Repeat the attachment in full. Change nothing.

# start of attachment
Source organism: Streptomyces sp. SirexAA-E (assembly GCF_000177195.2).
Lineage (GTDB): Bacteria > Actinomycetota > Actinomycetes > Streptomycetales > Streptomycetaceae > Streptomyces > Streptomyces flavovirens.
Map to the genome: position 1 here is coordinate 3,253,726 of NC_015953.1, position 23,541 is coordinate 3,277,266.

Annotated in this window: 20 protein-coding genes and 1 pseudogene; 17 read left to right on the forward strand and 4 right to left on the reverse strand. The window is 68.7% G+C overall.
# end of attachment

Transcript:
Source organism: Streptomyces sp. SirexAA-E (assembly GCF_000177195.2).
Lineage (GTDB): Bacteria > Actinomycetota > Actinomycetes > Streptomycetales > Streptomycetaceae > Streptomyces > Streptomyces flavovirens.
Map to the genome: position 1 here is coordinate 3,253,726 of NC_015953.1, position 23,541 is coordinate 3,277,266.

Annotated in this window: 20 protein-coding genes and 1 pseudogene; 17 read left to right on the forward strand and 4 right to left on the reverse strand. The window is 68.7% G+C overall.